Bad Cat Behaviors Caused by Declawing

Declawing can result in some negative feline behaviors.

Declaw surgeries are widely performed in the US, to remove cats' claws and decrease damage to people and belongings from scratching. A declaw surgery involves amputating each of a cat's toes up to the first joint, to remove the claw, which grows out of the end of the last toe bone.

This surgery is painful and results in many short-term negative side effects, including infection, regrowth of abnormal claws through the skin, and breaking open of the incision sites. Additionally, over time, a cat can develop some behaviors that humans dislike as a direct result of the surgery. Recently, researchers compared declawed and non-declawed cats and found an increase in evidence of back pain as well as the following behavior changes (Nicole K Martell-Moran, 2017).

Inappropriate Elimination

Cats that are declawed experience pain when they dig at the litter in their box before and after they eliminate. They can associate that pain with the box and look for more comfortable spots to urinate and defecate, usually on something soft like carpet or clothing.


Cats that are declawed are more likely to bite other cats and humans and act nervous and high-strung. Researchers feel this is because cats' claws are a big defense for them, and being without them leaves them stressed about being able to defend themselves. Therefore, they may be more quick to use their teeth or to be aggressive, in a "get them before they get me" attitude.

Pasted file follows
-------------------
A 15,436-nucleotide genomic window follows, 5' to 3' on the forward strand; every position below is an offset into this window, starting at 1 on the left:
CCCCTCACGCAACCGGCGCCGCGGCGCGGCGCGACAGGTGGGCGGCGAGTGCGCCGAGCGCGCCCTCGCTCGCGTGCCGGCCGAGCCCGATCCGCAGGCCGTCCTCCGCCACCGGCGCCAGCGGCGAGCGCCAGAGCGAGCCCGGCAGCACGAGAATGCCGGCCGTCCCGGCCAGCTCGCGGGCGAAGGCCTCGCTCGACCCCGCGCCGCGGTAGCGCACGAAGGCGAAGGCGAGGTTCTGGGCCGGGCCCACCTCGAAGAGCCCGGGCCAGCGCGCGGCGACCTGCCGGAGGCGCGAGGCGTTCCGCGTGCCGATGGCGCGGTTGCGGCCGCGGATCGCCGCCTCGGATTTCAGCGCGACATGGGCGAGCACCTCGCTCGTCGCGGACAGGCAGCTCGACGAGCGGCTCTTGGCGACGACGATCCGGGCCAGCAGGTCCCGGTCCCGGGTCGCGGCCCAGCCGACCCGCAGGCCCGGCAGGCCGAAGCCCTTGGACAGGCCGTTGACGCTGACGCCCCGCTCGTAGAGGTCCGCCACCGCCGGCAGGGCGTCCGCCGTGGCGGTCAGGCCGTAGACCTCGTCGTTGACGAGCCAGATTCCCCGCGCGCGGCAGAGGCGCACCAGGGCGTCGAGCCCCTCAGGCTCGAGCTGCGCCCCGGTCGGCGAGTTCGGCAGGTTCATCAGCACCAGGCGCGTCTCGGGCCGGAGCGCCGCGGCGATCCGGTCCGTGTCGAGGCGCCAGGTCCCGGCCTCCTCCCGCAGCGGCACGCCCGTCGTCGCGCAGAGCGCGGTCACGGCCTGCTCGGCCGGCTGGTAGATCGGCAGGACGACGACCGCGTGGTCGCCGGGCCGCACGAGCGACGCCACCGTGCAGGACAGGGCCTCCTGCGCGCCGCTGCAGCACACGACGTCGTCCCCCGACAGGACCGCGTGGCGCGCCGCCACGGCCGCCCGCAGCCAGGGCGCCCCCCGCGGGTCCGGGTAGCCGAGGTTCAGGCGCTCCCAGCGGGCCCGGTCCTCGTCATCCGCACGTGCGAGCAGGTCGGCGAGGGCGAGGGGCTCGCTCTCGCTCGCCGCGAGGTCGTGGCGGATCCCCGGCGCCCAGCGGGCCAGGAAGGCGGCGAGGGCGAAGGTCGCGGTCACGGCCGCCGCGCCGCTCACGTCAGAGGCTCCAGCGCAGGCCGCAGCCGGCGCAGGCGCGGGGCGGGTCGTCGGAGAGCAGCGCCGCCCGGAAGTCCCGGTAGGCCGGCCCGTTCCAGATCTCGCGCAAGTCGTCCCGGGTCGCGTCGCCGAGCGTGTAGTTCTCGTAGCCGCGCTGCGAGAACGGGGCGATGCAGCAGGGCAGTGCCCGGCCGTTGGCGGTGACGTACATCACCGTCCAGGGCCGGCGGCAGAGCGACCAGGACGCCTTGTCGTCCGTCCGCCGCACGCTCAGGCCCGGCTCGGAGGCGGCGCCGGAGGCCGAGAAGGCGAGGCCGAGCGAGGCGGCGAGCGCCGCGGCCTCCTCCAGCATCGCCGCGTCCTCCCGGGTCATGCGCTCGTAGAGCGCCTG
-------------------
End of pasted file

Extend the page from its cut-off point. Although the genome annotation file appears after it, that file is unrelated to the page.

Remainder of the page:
Barbering of Fur

When some cats are stressed, they may begin over-grooming themselves. Barbering is when a cat's fur is broken from being licked at or bitten by the cat, and in this study, it was seen more often in declawed cats than in those with claws.

Alternatives to Declawing Cats

If your cat is scratching inappropriate items in your home and you are considering declawing him, please reconsider. You can teach him not to scratch items in your home by providing scratching posts that are made to have maximum attraction to cats, decreasing the attractiveness of other items for scratching by spraying them with Feliway or citrus spray, and using Feliway diffusers around your home to decrease stress.


  1. Nicole K Martell-Moran, M. S. (2017, May 23). Pain and adverse behavior in declawed cats. Retrieved from Journal of Feline Medicine and Surgery.

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